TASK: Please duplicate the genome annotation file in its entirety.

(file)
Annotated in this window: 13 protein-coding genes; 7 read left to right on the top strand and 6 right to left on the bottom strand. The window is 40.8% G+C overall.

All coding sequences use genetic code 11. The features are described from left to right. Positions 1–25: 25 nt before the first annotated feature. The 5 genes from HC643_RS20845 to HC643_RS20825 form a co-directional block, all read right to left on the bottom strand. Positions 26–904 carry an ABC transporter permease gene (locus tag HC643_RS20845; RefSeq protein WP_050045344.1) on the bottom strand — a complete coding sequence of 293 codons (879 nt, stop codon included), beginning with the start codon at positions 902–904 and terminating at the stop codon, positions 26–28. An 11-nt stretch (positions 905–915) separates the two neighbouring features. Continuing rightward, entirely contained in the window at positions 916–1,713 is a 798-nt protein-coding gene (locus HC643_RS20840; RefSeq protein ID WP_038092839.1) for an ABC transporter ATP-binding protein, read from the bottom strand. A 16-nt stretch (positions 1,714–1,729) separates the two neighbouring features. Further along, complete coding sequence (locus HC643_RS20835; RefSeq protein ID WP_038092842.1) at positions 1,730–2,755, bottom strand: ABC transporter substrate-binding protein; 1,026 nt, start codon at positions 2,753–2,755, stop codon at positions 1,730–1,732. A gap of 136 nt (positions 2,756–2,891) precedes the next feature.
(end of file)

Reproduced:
Annotated in this window: 13 protein-coding genes; 7 read left to right on the top strand and 6 right to left on the bottom strand. The window is 40.8% G+C overall.

All coding sequences use genetic code 11. The features are described from left to right. Positions 1–25: 25 nt before the first annotated feature. The 5 genes from HC643_RS20845 to HC643_RS20825 form a co-directional block, all read right to left on the bottom strand. Positions 26–904 carry an ABC transporter permease gene (locus tag HC643_RS20845; RefSeq protein WP_050045344.1) on the bottom strand — a complete coding sequence of 293 codons (879 nt, stop codon included), beginning with the start codon at positions 902–904 and terminating at the stop codon, positions 26–28. An 11-nt stretch (positions 905–915) separates the two neighbouring features. Continuing rightward, entirely contained in the window at positions 916–1,713 is a 798-nt protein-coding gene (locus HC643_RS20840; RefSeq protein ID WP_038092839.1) for an ABC transporter ATP-binding protein, read from the bottom strand. A 16-nt stretch (positions 1,714–1,729) separates the two neighbouring features. Further along, complete coding sequence (locus HC643_RS20835; RefSeq protein ID WP_038092842.1) at positions 1,730–2,755, bottom strand: ABC transporter substrate-binding protein; 1,026 nt, start codon at positions 2,753–2,755, stop codon at positions 1,730–1,732. A gap of 136 nt (positions 2,756–2,891) precedes the next feature.